1. Infrequent migraines. Can be managed with symptomatic medication use (ie, "when headache occurs, take an analgesic medication"). These medications include acetaminophen, aspirin, NSAIDs, and a variety of combination medications (containing butalbital, caffeine, and codeine), such as Midrin and Fioricet. Triptans (eg, sumatriptan, rizatriptan, zolmitriptan, and naratriptan) can be used for infrequent headaches occurring less than once per week. Triptan medications are effective in treating migraine headache along with accompanying symptoms of nausea and vomiting. Dose can usually be repeated in 2 hours.
2. Prophylactic treatment. Various agents from many medication classes have been used to treat headaches prophylacti-cally. Choose medications based on efficacy in various headache types. Symptomatic medications are used to treat rare or occasional headaches. Most patients will not start a prophylactic headache medicine until they regularly have at least three or four headaches per month (ie, weekly).
a. The first-line prophylactic agent is often a 0-blocker; these agents should not be used in patients with asthma.
b. Anticonvulsant medications (eg, carbamazepine, sodium valproate, lamotrigine, and topiramate) are often used for migraines.
3. Other useful agents. Tricyclic antidepressants (also used for chronic daily headache and post-traumatic headache) and calcium channel blockers. Recent evidence demonstrates headache improvement with botulinum toxin type A.
4. Adverse medication effects. All medications have potential adverse effects. Triptan medications are contraindicated in patients with ischemic heart disease, hypertension, peripheral vascular disease, hemiplegic or basilar migraine, recent MAOI or ergotamine medication use, or liver failure. Routine blood testing can identify some adverse effects, but blood tests are not predictive of impending adverse effects.
5. Nonmedical interventions for recurrent headaches. These interventions include local application of heat or massage, biofeedback, relaxation techniques (meditation or yoga), psychotherapy, and acupuncture.
6. Rebound headache. Some patients have recurrent headaches because of overuse of analgesic medications, usually referred to as rebound headache. Once analgesic medications are used more than 4 days per week, for several weeks, there may be a rebound effect in which headache occurs when patient does not take analgesic medication. This is essentially a chronic, recurrent withdrawal syndrome. Patients often compensate for this by increasing the dose and frequency of their analgesic medication. This disorder is treated by withdrawal from the analgesic medication.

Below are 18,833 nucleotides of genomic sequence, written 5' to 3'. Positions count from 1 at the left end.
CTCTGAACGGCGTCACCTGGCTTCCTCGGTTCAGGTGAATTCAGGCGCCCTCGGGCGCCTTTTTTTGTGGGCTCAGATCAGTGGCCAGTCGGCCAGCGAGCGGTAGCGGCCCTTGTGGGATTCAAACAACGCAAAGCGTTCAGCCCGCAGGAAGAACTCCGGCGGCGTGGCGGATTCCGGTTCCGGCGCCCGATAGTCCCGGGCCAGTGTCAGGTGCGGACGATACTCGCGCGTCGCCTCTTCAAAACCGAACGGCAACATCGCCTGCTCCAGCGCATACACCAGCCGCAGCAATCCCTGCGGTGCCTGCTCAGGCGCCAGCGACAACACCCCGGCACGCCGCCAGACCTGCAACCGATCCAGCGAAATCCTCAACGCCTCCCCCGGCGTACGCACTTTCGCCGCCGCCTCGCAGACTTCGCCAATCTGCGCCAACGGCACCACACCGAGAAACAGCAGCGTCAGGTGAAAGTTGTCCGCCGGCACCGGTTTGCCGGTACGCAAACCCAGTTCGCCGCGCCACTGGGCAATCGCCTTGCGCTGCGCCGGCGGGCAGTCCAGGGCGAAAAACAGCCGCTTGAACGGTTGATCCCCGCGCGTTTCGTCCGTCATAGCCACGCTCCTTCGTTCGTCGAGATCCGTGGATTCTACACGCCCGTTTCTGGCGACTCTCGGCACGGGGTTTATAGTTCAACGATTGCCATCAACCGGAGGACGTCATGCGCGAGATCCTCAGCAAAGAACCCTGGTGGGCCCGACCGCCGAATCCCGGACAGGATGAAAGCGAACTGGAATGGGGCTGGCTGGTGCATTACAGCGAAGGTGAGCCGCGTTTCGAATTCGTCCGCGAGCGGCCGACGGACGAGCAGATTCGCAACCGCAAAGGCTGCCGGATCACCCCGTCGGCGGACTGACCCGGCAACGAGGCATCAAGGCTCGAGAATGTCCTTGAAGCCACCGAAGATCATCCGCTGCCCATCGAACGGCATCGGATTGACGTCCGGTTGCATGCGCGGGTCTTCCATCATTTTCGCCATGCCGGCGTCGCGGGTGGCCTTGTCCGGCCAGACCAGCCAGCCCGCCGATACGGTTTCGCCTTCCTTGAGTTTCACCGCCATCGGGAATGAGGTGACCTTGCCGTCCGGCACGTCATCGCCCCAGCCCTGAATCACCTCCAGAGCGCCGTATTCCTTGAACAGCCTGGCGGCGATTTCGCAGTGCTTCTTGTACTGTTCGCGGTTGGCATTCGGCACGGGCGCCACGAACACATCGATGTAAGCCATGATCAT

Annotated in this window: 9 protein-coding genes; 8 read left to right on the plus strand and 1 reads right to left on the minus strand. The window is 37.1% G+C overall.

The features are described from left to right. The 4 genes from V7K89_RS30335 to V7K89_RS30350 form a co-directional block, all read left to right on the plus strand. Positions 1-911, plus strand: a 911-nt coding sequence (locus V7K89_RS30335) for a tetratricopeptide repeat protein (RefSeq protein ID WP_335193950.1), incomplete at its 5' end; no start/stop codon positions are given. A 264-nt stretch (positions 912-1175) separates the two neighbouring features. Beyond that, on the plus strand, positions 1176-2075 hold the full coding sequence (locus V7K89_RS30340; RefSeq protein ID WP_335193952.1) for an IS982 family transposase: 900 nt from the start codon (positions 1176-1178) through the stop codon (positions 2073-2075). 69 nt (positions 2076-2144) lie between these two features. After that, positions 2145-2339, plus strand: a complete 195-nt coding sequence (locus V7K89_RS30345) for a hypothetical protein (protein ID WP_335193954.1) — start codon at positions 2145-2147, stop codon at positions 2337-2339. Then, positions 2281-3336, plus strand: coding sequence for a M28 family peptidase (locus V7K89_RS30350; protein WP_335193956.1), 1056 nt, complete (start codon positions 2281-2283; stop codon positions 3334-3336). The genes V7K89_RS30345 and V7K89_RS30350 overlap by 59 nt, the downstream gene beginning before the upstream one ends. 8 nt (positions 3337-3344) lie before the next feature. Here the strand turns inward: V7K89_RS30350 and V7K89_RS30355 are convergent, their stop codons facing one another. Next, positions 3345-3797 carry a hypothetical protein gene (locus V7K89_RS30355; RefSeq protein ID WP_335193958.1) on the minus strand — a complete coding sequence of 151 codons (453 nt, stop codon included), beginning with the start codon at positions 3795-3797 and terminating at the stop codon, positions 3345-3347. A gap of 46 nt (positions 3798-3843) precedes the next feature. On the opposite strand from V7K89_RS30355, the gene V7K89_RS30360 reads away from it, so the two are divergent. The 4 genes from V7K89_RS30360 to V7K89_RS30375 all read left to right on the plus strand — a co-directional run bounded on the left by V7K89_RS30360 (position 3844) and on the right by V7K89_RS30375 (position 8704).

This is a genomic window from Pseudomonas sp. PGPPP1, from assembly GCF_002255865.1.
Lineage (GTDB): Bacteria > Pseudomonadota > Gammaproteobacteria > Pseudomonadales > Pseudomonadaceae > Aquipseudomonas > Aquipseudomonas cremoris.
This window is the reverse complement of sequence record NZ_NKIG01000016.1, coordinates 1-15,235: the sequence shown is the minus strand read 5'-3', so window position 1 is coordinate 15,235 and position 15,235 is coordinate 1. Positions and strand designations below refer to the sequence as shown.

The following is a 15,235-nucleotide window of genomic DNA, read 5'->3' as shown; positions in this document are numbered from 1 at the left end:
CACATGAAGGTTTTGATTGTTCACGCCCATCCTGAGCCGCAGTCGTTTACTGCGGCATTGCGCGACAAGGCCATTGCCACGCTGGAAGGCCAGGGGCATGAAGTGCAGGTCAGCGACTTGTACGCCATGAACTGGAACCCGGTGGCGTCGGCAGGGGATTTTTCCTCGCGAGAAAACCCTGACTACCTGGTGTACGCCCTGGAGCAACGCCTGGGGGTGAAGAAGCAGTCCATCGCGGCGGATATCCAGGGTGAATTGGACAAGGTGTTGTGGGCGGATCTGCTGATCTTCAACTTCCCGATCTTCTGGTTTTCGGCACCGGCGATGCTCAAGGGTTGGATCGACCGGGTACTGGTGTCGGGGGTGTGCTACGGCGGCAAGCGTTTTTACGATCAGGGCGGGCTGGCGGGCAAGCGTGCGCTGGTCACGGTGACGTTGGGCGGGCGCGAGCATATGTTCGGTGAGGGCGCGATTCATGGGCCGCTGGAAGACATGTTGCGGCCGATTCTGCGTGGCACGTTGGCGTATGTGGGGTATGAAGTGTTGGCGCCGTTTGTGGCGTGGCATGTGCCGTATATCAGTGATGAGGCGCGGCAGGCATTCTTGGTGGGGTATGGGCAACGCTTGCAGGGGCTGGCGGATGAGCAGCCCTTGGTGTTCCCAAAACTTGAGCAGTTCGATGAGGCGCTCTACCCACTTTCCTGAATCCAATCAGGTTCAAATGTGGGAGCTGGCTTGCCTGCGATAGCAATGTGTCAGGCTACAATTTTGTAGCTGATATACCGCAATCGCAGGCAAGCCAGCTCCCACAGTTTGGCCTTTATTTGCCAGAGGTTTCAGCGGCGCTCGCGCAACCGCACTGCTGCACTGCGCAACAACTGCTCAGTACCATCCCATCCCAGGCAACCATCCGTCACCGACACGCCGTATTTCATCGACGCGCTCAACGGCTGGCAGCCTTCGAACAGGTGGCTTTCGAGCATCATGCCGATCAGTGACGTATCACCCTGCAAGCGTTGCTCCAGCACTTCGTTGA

C. Follow-up. It is important to be able to quantify frequency and severity of headaches to determine the appropriate treatment, as well as efficacy of treatment. Patients taking prophylactic headache medications are typically followed regularly until headache-free for at least 6-12 months.
■ VI. Problem Case Diagnosis. The 12-year-old girl reported headache episodes that lasted between 2 and 10 hours. Episodes had occurred for 2 years, both at home and at school, with a frequency of one to three per month. Headaches occurred at various times of the day and were associated with nausea, photophobia, and phono-phobia, but not involuntary motor activity. Episodes began without warning and interrupted activities because of previously described symptoms. Patient's prenatal, developmental, and past medical histories were unremarkable; however, her mother and older sister had had similar symptoms when they were her age. Physical exam was unremarkable, and neurologic exam, normal. Diagnosis is migraine without aura. This disorder typically presents between the ages of 5 and 11 years (peak onset between 10 and 13 years of age). Patient's condition is not a medical emergency because the headaches have been noted for at least 2 years.
VII. Teaching Pearl: Question. How are migraines categorized?
VIII. Teaching Pearl: Answer. There are three subsets of complicated migraine: (1) basilar, with symptoms of vertigo, tinnitus, blurred or double vision, and scotoma secondary to vasoconstriction of basilar and posterior cerebral arteries; (2) ophthalmoplegic, which present with 3rd nerve palsy ipsilateral to the side of the headache; and (3) hemiplegic, in which unilateral sensory or motor signs develop during headache, including numbness, weakness, and aphasia. Although these forms of migraine are not common, keep them in mind because their presentation suggests the presence of an underlying structural lesion, thus requiring more urgent management than common migraine.
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